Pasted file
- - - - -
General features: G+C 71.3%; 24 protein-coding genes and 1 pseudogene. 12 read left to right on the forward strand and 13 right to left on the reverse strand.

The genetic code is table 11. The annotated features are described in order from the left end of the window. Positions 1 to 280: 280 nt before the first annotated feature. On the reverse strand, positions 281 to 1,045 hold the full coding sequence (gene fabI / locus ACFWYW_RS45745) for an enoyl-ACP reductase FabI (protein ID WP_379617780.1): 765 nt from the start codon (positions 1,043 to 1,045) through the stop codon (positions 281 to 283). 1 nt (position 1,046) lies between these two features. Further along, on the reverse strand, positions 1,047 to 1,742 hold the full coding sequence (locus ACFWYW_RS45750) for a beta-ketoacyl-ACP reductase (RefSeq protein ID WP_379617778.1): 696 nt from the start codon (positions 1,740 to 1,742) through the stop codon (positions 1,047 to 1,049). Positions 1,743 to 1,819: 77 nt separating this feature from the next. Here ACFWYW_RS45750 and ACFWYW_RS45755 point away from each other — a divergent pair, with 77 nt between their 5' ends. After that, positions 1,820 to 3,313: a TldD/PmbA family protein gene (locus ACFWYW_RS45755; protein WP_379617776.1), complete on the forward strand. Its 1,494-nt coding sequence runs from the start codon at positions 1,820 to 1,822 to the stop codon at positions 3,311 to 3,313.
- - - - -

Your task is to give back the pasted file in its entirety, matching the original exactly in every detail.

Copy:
General features: G+C 71.3%; 24 protein-coding genes and 1 pseudogene. 12 read left to right on the forward strand and 13 right to left on the reverse strand.

The genetic code is table 11. The annotated features are described in order from the left end of the window. Positions 1 to 280: 280 nt before the first annotated feature. On the reverse strand, positions 281 to 1,045 hold the full coding sequence (gene fabI / locus ACFWYW_RS45745) for an enoyl-ACP reductase FabI (protein ID WP_379617780.1): 765 nt from the start codon (positions 1,043 to 1,045) through the stop codon (positions 281 to 283). 1 nt (position 1,046) lies between these two features. Further along, on the reverse strand, positions 1,047 to 1,742 hold the full coding sequence (locus ACFWYW_RS45750) for a beta-ketoacyl-ACP reductase (RefSeq protein ID WP_379617778.1): 696 nt from the start codon (positions 1,740 to 1,742) through the stop codon (positions 1,047 to 1,049). Positions 1,743 to 1,819: 77 nt separating this feature from the next. Here ACFWYW_RS45750 and ACFWYW_RS45755 point away from each other — a divergent pair, with 77 nt between their 5' ends. After that, positions 1,820 to 3,313: a TldD/PmbA family protein gene (locus ACFWYW_RS45755; protein WP_379617776.1), complete on the forward strand. Its 1,494-nt coding sequence runs from the start codon at positions 1,820 to 1,822 to the stop codon at positions 3,311 to 3,313.